Frequently Asked Questions - Am I Liable If Someone Else Is Driving My Vehicle?
If someone else gets involved in an automobile accident while operating your vehicle, your automobile insurance company is there to protect you. If you let a family member or a friend operate your vehicle and they get into an accident, the owner of the vehicle could be liable for the accident as your insurance company will have to cover the damages that your family member or friend caused while operating your vehicle.
The person that was operating your vehicle is liable for the accident, but the owner of the vehicle can also be held responsible for any damages incurred which is known as owner’s liability or negligent entrustment. The person that gets injured can file a lawsuit against the driver and the owner of the vehicle. So, if the driver is not listed on your insurance and operates your vehicle, your insurance still applies in case of an automobile accident. In the other hand, if the other driver was at fault for the accident, then the at fault driver’s insurance company will cover the damages and you don’t have to worry about your insurance.
If the person driving your car has their own auto insurance, their insurance may act as secondary coverage to yours. Even though the person that is operating your vehicle is fully responsible, your own auto insurance coverage will still be considered as primary coverage. For Example, if one of your family members is operating your vehicle and gets involved in an automobile accident and they have their own automobile insurance, since your insurance company insures the vehicle, your insurance company is responsible for the damages. If you have limited coverage, your insurance company will cover up to the policy limits you chose. If the damages are more than your policy limits, then your family members insurance may cover the remainder of the damages.
There is going to be some instance where your insurer may refuse or deny the claim or refuse to make payments:
- Undisclosed driver in the household or an excluded driver
If you fail to disclose a driver to your insurance company in order to avoid your insurance premium to go up because of a bad driving record or a new driver and that driver gets into an accident, your insurance company will not pay for the damages that the undisclosed driver or excluded driver causes.
- Someone that takes your car without your permission
You might be financially responsible if you can’t prove that you did not give your permission and an automobile accident happens. It is very hard to prove that you did not give your permission to drive your car.
A misrepresentation of a claim can also void your insurance after being involved in a car accident. There are three types of misrepresentation:
- Fraudulent Misrepresentation
A fraudulent misrepresentation can occur when you commit a false statement of a material fact in order to obtain illegal benefits. If you knowingly commit a false statement and your insurance company can prove it, they have the right to deny all claims and pursue damages against those that misrepresent a material fact.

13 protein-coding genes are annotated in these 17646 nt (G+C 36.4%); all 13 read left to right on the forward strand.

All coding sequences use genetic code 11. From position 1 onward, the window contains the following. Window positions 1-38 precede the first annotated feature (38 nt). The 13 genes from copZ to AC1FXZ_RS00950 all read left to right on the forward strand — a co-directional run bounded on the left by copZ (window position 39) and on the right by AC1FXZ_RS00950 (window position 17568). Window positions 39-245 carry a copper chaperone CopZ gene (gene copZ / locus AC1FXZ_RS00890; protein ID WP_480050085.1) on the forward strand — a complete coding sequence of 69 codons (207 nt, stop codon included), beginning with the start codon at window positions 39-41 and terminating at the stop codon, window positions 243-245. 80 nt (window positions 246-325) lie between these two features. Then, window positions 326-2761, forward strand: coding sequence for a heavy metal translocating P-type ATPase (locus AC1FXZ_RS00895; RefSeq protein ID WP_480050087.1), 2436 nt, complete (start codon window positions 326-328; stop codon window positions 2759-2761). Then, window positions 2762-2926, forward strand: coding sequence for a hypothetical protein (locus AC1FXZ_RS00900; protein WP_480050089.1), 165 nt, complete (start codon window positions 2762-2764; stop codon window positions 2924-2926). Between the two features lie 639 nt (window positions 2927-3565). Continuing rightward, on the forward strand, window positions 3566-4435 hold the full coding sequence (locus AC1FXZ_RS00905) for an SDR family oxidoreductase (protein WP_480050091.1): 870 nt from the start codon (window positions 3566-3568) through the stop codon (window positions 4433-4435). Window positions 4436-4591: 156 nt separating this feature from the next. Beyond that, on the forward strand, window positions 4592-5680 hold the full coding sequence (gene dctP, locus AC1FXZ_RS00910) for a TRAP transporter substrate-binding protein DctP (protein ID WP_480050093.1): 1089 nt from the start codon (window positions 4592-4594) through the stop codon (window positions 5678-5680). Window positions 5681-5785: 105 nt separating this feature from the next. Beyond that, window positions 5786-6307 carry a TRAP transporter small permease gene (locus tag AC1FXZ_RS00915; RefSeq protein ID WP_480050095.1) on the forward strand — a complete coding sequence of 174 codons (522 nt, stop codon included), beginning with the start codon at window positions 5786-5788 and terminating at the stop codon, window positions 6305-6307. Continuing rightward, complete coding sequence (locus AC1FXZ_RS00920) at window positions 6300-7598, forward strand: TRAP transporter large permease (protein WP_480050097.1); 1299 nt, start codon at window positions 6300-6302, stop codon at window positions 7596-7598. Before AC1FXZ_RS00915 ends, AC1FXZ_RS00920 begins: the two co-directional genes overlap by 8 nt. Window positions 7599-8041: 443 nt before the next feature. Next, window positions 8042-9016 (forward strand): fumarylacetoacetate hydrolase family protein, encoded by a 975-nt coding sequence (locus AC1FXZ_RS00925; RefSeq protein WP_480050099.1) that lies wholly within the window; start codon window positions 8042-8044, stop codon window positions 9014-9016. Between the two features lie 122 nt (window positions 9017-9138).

- Innocent Misrepresentation
An innocent misrepresentation can also occur in good faith. One example of an innocent misrepresentation is when you are selling a car not knowing that the car had transmission problems. So, if you didn’t know that the car had transmission problems, then you would only be liable for an innocent misrepresentation. You believed that a false statement was true.
- Negligent Misrepresentation
A negligent misrepresentation can occur when a person makes a statement without regard to the true facts. Example, if you tell someone that your cell phone is brand new and it is in fact it is three years old and it has been heavily used, then it can be considered negligent misrepresentation.
What happens if someone steals your car and then has an accident? If someone steals your car and gets into an accident, you are not liable for any damages or injuries that person causes in your car, but your insurance company will cover all the damages if you have the right coverage.
Your insurance rate might also be affected if someone else gets into an accident while driving your car. Your insurance premium might increase if a claim for property damage, personal injury or bodily injury is filed against your insurance company. Car insurance works the same way when you lend a car and when you are driving it yourself.
What should I do after someone else driving my car gets into an accident? You should act quickly and confirm if anyone was injured, and if there are any injuries, the injured person should seek medical attention right away. You should also call the police and file a report. You should also document where the accident happened and take pictures of the vehicle and the scene of the accident. Exchange contact and insurance information after making sure that you and or the passengers are not injured and report the accident to your insurance company regardless of who was at fault.
Call a personal injury attorney after a car accident
The very first step after a car accident is to contact an experienced personal injury attorney. Every car accident is different, and you might need legal counsel based on your circumstances.
If the accident was not the fault of the person that was driving your car, an experienced attorney can make sure you are compensated for damages. Even if you were not physically in the car when the accident happened, the at fault driver should be held accountable for any and all damages to your vehicle and the injuries to the person that was driving your car.
Insurance companies will look for ways to either deny the claim or payout less than the accident case is worth. Trial Pro, P.A . will protect your rights and will fight for the recovery you deserve.